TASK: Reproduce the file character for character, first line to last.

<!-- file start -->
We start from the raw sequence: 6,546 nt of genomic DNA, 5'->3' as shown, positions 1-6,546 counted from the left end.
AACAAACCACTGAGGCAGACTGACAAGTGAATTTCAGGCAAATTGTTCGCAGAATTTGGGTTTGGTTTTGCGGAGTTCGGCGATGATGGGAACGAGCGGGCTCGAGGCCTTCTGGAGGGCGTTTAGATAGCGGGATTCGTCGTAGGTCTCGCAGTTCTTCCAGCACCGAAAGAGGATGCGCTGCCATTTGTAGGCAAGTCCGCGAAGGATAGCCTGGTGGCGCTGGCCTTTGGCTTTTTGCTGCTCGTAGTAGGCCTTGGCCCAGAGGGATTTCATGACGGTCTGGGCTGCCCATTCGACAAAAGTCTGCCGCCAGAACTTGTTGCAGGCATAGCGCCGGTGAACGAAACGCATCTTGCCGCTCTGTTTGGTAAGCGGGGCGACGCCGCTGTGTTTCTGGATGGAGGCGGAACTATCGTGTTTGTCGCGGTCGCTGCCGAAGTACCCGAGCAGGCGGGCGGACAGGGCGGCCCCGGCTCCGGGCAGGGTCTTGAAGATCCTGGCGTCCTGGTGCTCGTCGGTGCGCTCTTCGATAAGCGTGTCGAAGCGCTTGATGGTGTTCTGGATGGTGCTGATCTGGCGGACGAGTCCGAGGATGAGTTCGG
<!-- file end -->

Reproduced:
We start from the raw sequence: 6,546 nt of genomic DNA, 5'->3' as shown, positions 1-6,546 counted from the left end.
AACAAACCACTGAGGCAGACTGACAAGTGAATTTCAGGCAAATTGTTCGCAGAATTTGGGTTTGGTTTTGCGGAGTTCGGCGATGATGGGAACGAGCGGGCTCGAGGCCTTCTGGAGGGCGTTTAGATAGCGGGATTCGTCGTAGGTCTCGCAGTTCTTCCAGCACCGAAAGAGGATGCGCTGCCATTTGTAGGCAAGTCCGCGAAGGATAGCCTGGTGGCGCTGGCCTTTGGCTTTTTGCTGCTCGTAGTAGGCCTTGGCCCAGAGGGATTTCATGACGGTCTGGGCTGCCCATTCGACAAAAGTCTGCCGCCAGAACTTGTTGCAGGCATAGCGCCGGTGAACGAAACGCATCTTGCCGCTCTGTTTGGTAAGCGGGGCGACGCCGCTGTGTTTCTGGATGGAGGCGGAACTATCGTGTTTGTCGCGGTCGCTGCCGAAGTACCCGAGCAGGCGGGCGGACAGGGCGGCCCCGGCTCCGGGCAGGGTCTTGAAGATCCTGGCGTCCTGGTGCTCGTCGGTGCGCTCTTCGATAAGCGTGTCGAAGCGCTTGATGGTGTTCTGGATGGTGCTGATCTGGCGGACGAGTCCGAGGATGAGTTCGG